THERAPY (Adult, Family and Adolescents):
Therapy is geared toward achieving more satisfaction and meaning from one's life and one's choices. Psychotherapy allows individuals to better understand their emotional and interpersonal life, improving their quality of life. Support and practical feedback are provided to help clients resolve current problems and long standing patterns. With sensitivity and compassion clients are assisted in finding solutions to a wide range of life challenges and psychological issues.
CHILD AND ADOLESCENT THERAPY:
Therapy with children and adolescents focuses on helping to restore healthy relationships and functioning within the family unit, school setting or within the community. Various treatment modalities are used in helping children and adolescents who are having problems in school, at home or with friends. Play therapy and talk therapy are some of the techniques and approaches that are employed in helping children to express their frustrations, anger, difficulties and anxieties. Children who have difficulty with expressive language are often times very successful using these alternative techniques and are able to work through the problems that they have presented with when entering therapy. Some signs that a child is in need of emotional support include:
1. Decline in grades
2. Disruptive behaviors at home and school
3. Acting out behaviors such as hitting or fighting
5. Feelings of hopelessness and despair
6. Change in eating or sleeping habits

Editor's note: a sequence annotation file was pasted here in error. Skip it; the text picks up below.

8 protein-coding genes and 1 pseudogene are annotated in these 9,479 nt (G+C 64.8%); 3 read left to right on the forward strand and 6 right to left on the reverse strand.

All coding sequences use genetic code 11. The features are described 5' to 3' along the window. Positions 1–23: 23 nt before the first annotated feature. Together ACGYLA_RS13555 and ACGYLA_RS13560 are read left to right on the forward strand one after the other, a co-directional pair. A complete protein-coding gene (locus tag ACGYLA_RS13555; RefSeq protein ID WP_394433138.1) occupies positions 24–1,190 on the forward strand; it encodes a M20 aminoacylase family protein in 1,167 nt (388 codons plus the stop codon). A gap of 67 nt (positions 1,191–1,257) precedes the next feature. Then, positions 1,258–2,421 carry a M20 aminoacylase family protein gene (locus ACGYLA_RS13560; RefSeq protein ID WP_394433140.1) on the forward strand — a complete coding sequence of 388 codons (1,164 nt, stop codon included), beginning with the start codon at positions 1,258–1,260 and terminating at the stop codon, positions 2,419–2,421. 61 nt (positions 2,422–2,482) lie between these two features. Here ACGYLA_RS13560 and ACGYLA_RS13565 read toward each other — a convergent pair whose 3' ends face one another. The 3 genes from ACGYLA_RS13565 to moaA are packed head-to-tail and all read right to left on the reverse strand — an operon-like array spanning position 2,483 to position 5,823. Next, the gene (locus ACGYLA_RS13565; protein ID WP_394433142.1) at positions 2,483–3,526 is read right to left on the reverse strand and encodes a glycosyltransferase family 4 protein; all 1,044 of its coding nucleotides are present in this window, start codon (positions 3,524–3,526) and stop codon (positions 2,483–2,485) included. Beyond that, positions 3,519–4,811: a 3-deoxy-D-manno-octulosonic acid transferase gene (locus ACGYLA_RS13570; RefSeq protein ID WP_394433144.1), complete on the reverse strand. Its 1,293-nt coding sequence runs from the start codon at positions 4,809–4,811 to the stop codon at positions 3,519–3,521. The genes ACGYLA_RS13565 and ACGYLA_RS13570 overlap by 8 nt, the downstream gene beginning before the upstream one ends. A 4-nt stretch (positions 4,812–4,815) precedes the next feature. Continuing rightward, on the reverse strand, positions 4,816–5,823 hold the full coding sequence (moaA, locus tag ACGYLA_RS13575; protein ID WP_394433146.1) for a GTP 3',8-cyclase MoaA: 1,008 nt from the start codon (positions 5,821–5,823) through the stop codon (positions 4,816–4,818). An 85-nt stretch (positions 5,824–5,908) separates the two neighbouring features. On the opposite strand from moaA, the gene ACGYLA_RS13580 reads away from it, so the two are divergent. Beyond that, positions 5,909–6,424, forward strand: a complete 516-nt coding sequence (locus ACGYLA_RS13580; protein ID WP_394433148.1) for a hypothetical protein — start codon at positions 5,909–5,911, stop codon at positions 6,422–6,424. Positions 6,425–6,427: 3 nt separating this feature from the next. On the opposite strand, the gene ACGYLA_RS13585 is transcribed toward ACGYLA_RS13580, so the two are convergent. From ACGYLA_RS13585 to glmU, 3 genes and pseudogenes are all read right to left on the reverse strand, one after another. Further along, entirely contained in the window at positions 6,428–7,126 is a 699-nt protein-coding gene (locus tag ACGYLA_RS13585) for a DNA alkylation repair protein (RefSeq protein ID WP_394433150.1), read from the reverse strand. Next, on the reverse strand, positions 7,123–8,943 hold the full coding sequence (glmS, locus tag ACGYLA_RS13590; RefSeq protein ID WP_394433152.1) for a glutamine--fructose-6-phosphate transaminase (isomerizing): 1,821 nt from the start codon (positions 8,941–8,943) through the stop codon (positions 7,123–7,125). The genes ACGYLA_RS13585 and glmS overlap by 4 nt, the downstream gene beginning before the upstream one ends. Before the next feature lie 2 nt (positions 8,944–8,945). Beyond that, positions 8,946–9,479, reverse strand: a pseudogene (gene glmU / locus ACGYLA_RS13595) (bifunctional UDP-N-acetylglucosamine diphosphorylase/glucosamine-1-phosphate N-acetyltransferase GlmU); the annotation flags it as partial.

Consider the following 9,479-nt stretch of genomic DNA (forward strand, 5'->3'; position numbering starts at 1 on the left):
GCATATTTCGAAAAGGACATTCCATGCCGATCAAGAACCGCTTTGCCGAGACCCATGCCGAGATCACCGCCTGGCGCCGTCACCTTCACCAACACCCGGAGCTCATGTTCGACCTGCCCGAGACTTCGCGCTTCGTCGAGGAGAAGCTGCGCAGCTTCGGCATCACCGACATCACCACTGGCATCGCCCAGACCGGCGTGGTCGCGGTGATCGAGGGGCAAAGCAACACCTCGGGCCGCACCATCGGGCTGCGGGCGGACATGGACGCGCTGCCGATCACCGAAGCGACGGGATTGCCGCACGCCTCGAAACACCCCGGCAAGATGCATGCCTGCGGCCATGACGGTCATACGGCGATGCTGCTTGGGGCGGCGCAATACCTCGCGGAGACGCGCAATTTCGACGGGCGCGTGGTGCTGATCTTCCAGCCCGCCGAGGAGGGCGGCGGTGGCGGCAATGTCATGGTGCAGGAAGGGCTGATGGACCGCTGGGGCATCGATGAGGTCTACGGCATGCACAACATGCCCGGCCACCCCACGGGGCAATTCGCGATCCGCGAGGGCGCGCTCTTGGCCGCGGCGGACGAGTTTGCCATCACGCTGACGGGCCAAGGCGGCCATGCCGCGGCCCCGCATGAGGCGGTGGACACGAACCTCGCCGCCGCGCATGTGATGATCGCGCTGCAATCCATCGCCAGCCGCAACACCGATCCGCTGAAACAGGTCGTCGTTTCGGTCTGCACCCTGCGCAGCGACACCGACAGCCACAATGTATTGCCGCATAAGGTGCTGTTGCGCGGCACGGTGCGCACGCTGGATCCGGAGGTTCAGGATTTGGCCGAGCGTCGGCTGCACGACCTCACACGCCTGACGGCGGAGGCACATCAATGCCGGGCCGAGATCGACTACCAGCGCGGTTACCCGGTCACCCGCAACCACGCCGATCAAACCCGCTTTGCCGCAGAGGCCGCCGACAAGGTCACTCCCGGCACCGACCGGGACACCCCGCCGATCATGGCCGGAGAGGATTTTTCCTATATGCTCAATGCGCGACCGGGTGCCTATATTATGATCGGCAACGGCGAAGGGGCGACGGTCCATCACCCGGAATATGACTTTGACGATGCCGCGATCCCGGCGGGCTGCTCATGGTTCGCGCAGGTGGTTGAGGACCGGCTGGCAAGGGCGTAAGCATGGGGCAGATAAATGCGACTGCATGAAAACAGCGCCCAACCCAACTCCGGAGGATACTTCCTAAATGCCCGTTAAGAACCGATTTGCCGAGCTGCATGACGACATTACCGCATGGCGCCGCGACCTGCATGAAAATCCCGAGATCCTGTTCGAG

7. Anxiousness and/or fidgeting behavior.
Educating parents in resolving power struggles, arguments and behavior problems. Assisting parents identify when discussions derail and power struggles ensue. Through providing parents with tools in setting limits, creating clear and reasonable boundaries and expectations, families are able to restore and achieve meaningful and satisfying relationships. Some of the areas that parents find helpful include:
1. Developmentally attuning parental expectations for children/adolescents.
2. Addressing limit setting.
3. Creating ways to deal with children who have difficulty talking.
4. Maintaining family connections with an adolescent.
5. Finding tools to deal with one's own frustration and anger.
· Adjustment Disorders
· Anger Management
· Attachment Issues
· Anxiety or Fears
· Attention Deficit (ADHD)
· Behavioral Issues
· Coping Skills
· Emotional Disturbance
· Family Conflict
· Loss or Grief
· Mood Disorders
· Oppositional Defiance
· Peer Relationships
· Personal Growth
· Relationship Issues
· Self Esteem
· Stress Management
· Trauma and PTSD
"The first step in getting somewhere is to decide you are not going to stay where you are "
John Pierpon Morgan